The Bank of Japan is considering raising its economic growth forecast for the year through March 2019 due to the nation’s robust export figures, sources said Tuesday.
But persistently low inflation means the BOJ’s decision-makers are likely to maintain the policy of aggressive monetary easing, they said.
BOJ Gov. Haruhiko Kuroda and the rest of the board may upgrade their median forecast for the expansion of real gross domestic product in fiscal 2018 from the current 1.4 percent to between 1.5 and 1.9 percent, according to the sources.
The latest forecast will come in the bank’s economic outlook report to be released after the board’s two-day policy meeting through Jan. 23.
Japan is showing signs of a resilient recovery as manufacturers in particular benefit from the strengthening global economy. Some companies are posting record earnings and capital expenditure has been on the rise.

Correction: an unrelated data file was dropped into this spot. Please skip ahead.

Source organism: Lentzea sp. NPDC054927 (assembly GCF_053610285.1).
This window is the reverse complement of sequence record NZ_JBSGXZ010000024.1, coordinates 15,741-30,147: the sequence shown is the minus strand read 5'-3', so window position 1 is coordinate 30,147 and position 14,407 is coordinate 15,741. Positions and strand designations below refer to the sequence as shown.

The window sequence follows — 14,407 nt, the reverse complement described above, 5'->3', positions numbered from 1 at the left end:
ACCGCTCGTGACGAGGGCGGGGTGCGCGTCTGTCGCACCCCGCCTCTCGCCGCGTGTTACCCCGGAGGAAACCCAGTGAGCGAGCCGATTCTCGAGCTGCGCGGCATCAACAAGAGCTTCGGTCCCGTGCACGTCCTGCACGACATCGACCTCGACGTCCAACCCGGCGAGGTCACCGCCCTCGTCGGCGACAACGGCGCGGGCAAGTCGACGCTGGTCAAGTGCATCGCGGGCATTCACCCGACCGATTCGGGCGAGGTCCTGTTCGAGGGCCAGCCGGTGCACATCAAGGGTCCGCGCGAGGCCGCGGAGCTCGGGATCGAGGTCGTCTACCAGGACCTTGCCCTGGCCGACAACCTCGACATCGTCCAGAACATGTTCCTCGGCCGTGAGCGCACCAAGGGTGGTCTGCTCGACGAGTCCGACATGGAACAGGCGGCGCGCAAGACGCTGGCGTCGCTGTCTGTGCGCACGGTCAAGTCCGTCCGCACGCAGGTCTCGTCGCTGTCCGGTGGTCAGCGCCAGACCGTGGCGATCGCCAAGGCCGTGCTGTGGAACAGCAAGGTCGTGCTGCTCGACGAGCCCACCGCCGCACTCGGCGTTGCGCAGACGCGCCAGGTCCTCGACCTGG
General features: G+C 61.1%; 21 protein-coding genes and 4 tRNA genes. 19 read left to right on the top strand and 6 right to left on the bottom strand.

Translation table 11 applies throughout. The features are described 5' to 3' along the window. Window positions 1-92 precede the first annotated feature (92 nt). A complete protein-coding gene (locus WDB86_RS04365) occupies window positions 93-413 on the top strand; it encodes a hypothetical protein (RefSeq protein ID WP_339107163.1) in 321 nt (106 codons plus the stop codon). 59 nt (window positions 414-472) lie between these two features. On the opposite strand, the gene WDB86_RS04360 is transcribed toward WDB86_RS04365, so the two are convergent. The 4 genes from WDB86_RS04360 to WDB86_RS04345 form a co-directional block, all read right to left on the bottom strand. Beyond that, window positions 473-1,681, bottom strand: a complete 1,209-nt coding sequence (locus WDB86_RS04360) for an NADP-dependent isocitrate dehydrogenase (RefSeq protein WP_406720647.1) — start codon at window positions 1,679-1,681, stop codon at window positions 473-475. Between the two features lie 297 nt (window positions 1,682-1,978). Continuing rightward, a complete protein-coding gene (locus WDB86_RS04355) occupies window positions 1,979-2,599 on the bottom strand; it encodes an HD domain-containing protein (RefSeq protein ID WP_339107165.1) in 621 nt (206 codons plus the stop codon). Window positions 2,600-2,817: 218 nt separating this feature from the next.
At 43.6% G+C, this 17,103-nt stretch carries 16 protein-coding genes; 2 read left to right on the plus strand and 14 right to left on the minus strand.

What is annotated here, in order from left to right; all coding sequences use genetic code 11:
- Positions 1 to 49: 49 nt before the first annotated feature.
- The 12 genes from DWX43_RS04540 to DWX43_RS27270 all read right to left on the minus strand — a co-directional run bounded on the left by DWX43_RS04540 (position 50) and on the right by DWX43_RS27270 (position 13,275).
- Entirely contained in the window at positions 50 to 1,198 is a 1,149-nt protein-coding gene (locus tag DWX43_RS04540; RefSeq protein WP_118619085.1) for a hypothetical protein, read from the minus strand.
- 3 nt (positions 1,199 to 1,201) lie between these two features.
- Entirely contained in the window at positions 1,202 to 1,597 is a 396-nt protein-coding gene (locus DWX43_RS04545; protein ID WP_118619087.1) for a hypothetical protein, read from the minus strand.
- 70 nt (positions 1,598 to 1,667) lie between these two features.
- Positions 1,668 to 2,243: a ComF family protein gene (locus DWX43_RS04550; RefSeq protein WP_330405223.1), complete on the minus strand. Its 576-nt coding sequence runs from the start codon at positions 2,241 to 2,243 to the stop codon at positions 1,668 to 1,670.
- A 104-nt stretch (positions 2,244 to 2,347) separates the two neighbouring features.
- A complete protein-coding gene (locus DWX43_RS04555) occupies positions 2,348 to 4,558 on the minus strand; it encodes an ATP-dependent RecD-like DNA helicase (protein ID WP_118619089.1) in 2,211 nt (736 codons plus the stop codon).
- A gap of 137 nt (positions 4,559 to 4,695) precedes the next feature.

Central bank officials expect the trend to continue especially with the U.S. corporate tax cut and domestic demand to remain supported by investment ahead of the 2020 Tokyo Olympics, the sources said.
The government forecasts real GDP growth of 1.8 percent in fiscal 2018.
Slow inflation remains a headache for the BOJ, remaining below its 2 percent target, as tepid wage growth curbs household spending. Core consumer prices, excluding fresh food prices, rose just 0.9 percent in November.
Kuroda reiterated last month that the central bank will continue its policy framework targeting short-term and long-term interest rates “as long as necessary” to reach the inflation goal.
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